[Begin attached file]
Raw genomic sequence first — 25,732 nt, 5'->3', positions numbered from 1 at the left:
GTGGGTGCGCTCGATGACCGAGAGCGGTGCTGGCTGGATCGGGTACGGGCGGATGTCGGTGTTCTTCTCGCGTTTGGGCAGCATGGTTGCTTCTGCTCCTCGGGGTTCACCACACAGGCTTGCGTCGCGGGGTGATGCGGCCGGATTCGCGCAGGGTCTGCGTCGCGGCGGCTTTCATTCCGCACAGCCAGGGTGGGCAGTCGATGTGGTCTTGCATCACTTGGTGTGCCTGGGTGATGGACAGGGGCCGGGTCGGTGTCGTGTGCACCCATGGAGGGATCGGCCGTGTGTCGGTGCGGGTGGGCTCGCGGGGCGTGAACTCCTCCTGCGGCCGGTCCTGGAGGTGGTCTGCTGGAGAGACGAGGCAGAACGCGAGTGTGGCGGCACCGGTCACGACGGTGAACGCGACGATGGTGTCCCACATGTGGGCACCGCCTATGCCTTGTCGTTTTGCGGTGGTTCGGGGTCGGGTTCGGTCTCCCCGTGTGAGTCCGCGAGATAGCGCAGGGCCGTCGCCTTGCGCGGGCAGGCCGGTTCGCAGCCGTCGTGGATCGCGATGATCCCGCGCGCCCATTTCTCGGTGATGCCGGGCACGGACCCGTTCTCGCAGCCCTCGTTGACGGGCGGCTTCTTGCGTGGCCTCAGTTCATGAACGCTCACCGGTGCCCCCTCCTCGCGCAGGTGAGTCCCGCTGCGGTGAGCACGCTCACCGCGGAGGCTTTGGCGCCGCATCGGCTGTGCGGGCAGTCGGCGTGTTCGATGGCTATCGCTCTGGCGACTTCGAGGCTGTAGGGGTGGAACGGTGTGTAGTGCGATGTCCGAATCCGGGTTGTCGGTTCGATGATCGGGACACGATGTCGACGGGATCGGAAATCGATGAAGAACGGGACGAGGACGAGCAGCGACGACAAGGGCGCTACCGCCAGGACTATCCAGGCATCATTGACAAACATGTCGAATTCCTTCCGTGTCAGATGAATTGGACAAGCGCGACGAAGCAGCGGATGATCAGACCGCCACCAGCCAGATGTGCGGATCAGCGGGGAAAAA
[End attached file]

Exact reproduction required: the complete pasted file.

Raw genomic sequence first — 25,732 nt, 5'->3', positions numbered from 1 at the left:
GTGGGTGCGCTCGATGACCGAGAGCGGTGCTGGCTGGATCGGGTACGGGCGGATGTCGGTGTTCTTCTCGCGTTTGGGCAGCATGGTTGCTTCTGCTCCTCGGGGTTCACCACACAGGCTTGCGTCGCGGGGTGATGCGGCCGGATTCGCGCAGGGTCTGCGTCGCGGCGGCTTTCATTCCGCACAGCCAGGGTGGGCAGTCGATGTGGTCTTGCATCACTTGGTGTGCCTGGGTGATGGACAGGGGCCGGGTCGGTGTCGTGTGCACCCATGGAGGGATCGGCCGTGTGTCGGTGCGGGTGGGCTCGCGGGGCGTGAACTCCTCCTGCGGCCGGTCCTGGAGGTGGTCTGCTGGAGAGACGAGGCAGAACGCGAGTGTGGCGGCACCGGTCACGACGGTGAACGCGACGATGGTGTCCCACATGTGGGCACCGCCTATGCCTTGTCGTTTTGCGGTGGTTCGGGGTCGGGTTCGGTCTCCCCGTGTGAGTCCGCGAGATAGCGCAGGGCCGTCGCCTTGCGCGGGCAGGCCGGTTCGCAGCCGTCGTGGATCGCGATGATCCCGCGCGCCCATTTCTCGGTGATGCCGGGCACGGACCCGTTCTCGCAGCCCTCGTTGACGGGCGGCTTCTTGCGTGGCCTCAGTTCATGAACGCTCACCGGTGCCCCCTCCTCGCGCAGGTGAGTCCCGCTGCGGTGAGCACGCTCACCGCGGAGGCTTTGGCGCCGCATCGGCTGTGCGGGCAGTCGGCGTGTTCGATGGCTATCGCTCTGGCGACTTCGAGGCTGTAGGGGTGGAACGGTGTGTAGTGCGATGTCCGAATCCGGGTTGTCGGTTCGATGATCGGGACACGATGTCGACGGGATCGGAAATCGATGAAGAACGGGACGAGGACGAGCAGCGACGACAAGGGCGCTACCGCCAGGACTATCCAGGCATCATTGACAAACATGTCGAATTCCTTCCGTGTCAGATGAATTGGACAAGCGCGACGAAGCAGCGGATGATCAGACCGCCACCAGCCAGATGTGCGGATCAGCGGGGAAAAA